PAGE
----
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  • Clouds, Pyramids, and Diamonds:Applying Schrödinger's Equation to Granular Synthesis and Compositional Structure
  • Rajmil Fischman

This article presents the results of research on the generation of musical processes resulting from the application of Schrödinger's Equation for an atomic potential with radial symmetry, a mathematical model of dynamic systems that, like music, may change and develop in time. (For an introductory discussion of Schrödinger's Equation, see Feynman, Leighton, and Sands 1971.) I focus on the creation of musical material and its organization arising from the solutions and implications of the equation. This is applied to asynchronous granular techniques (e.g., Truax 1990b; De Poli, Piccialli, and Roads 1991; Di Scipio 1994), as these are ideally suited for stochastic processing of musical material and allow the manipulation of multi-dimensional timbral characteristics. Work carried out consisted of three main parts: the development of relevant theoretical principles and algorithms for the generation of music, their implementation as compositional software, and their realization as a composition that demonstrates their musical validity and viability.


The relationship between scientific disciplines and music is not new in Western culture: suffice it to mention Boethius's concept of "music of the spheres," the medieval quadrivium, the relationship between talea and color in isorhythmic music of the 14th century, and rules of counterpoint regarding temporal proportions between voices in Fux's Gradus ad Parnassum in the 18th century. During the 20th century, a renewed link between science and music began to emerge in composition, from the relatively straightforward principles of serialism to Schillinger's compositional theory (Schillinger 1948), the complex constructs realized by Xenakis in works such as Achorripsis and Nomos Alpha (Xenakis 1992), the compositional strategies of Koenig (Koenig 1970a and 1970b; Laske 1981) and Hiller (Hiller 1981), and the use of stochastic processes by Truax (1982) and others (e.g., Jones 1981; Lyon 1995; Ross 1995; Hoffman 2000). Theoretical and technical advances in information technology propitiated further exploration in areas such as generative grammars (Holzman 1981; Beyls 1991); self-similar, chaotic, and more general dynamic systems (Bolognesi 1983; Dodge 1988; Pressing 1988; Truax 1990a; Di Scipio 1991; Bidlack 1992); and more general algorithmic approaches (Maia et al. 1999; McAlpine, Miranda, and Gerard 1999).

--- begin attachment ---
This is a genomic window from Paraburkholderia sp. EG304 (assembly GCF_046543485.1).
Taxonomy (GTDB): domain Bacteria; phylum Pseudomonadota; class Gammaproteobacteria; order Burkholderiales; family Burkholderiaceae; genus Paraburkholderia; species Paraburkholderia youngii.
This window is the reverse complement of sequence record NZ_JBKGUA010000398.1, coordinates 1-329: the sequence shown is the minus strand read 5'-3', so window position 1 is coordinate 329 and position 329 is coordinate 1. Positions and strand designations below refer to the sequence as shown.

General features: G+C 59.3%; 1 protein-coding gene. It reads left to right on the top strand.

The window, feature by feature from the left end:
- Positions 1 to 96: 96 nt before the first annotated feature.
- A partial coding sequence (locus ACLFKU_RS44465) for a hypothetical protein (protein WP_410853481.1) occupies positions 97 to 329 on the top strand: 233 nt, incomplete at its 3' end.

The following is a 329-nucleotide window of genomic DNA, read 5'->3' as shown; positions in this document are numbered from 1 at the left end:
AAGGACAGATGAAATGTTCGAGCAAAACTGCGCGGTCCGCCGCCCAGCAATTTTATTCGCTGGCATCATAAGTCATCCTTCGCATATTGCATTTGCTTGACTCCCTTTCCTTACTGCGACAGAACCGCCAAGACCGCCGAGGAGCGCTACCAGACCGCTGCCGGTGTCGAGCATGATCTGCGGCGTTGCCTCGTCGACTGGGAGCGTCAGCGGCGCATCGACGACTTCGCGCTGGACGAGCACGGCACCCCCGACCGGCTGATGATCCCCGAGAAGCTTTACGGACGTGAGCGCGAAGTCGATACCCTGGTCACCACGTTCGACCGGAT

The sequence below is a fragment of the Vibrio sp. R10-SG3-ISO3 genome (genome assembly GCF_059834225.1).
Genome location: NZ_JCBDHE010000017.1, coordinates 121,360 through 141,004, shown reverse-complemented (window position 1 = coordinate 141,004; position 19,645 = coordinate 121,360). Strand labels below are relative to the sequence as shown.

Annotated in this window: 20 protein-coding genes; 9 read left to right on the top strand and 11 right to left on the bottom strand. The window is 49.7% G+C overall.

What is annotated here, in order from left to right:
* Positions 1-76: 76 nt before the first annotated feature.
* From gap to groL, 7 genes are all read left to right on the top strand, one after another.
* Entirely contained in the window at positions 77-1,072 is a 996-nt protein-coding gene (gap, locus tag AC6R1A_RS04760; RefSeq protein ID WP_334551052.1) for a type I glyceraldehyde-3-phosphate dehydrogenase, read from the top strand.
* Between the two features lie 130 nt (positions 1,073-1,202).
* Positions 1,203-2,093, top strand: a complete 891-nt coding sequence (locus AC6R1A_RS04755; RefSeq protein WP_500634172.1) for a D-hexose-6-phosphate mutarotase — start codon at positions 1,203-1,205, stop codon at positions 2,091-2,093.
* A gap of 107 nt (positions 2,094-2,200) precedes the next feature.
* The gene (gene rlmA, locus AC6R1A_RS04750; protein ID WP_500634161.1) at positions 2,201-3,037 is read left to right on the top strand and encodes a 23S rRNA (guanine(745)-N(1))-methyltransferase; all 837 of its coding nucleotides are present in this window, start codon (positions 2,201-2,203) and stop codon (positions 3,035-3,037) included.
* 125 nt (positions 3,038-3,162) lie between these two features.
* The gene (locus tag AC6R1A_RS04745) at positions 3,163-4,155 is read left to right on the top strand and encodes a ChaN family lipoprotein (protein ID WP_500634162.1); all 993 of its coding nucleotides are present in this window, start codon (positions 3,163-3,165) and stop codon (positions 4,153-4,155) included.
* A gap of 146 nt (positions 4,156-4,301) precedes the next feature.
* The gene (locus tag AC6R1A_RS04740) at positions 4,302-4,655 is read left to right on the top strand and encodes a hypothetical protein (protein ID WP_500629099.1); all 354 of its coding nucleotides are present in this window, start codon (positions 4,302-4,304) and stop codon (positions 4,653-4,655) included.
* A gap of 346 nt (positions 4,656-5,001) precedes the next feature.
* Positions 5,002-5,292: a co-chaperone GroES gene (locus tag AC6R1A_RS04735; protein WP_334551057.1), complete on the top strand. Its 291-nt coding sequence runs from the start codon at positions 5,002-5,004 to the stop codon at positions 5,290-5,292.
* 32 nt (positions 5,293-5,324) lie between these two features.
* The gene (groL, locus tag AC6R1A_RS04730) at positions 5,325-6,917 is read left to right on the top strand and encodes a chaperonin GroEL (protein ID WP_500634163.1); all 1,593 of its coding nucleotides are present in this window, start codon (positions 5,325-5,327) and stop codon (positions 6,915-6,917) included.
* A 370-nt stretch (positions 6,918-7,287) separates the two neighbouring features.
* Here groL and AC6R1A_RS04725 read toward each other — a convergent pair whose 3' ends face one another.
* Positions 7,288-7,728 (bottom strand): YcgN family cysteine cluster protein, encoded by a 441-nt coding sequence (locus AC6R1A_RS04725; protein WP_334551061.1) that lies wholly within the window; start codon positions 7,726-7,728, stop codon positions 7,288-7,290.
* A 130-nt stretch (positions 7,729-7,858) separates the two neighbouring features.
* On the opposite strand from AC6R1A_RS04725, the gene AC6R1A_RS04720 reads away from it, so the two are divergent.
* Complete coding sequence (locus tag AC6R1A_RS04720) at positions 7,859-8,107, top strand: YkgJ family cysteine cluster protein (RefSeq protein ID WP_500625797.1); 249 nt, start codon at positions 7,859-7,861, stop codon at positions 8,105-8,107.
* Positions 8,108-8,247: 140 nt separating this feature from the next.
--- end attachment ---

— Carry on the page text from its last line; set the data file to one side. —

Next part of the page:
The aim of the present work is to investigate and experiment with the possibilities offered in this area by an equation that contributed to a deep change in our conception of the world, following this path to its ultimate conclusion (i.e., the musical composition). In this sense, this study presents an additional link between the thought processes that lead to the mathematical abstraction of reality (i.e., models of the physical world) and those involved in the creation of musical works. These processes mirror each other in the sense that the former construct meaning out of the observation of the physical world, and the latter transform meaning into a physical trace, namely, a piece of music.

The current project develops previous work on the derivation of organic structure and generation of material offered by Schrödinger's Equation (Bain 1990; Fischman 2003), which preserves musical [End Page 47] logic and coherence. While previous research by the author was restricted to the derivation of structure in a composition for a single instrument (harpsichord) and to the generation of pitch material, the goal of the present study was to derive a strategy for the creation of structure and musical material for a medium which allows greater complexity, includes parameters other than pitch, and provides the basis for the application of similar strategies to other media. Thus, the electroacoustic domain, with a specific focus on asynchronous granular techniques, was chosen, because it allows a significant degree of complexity, and it allows thorough investigation of the possibilities inherent in Schrödinger's Equation for the manipulation of multi-dimensional timbral characteristics, with pitch included as one of these dimensions (Smalley 1986, 1997). In particular, granular techniques are ideally suited for stochastic processing of musical material (Lorrain 1980; Xenakis 1992). Furthermore, a work for tape can provide the immediate aural feedback necessary to evaluate the results.

The research methodology adopted during the project consisted of three main parts. First, I developed...


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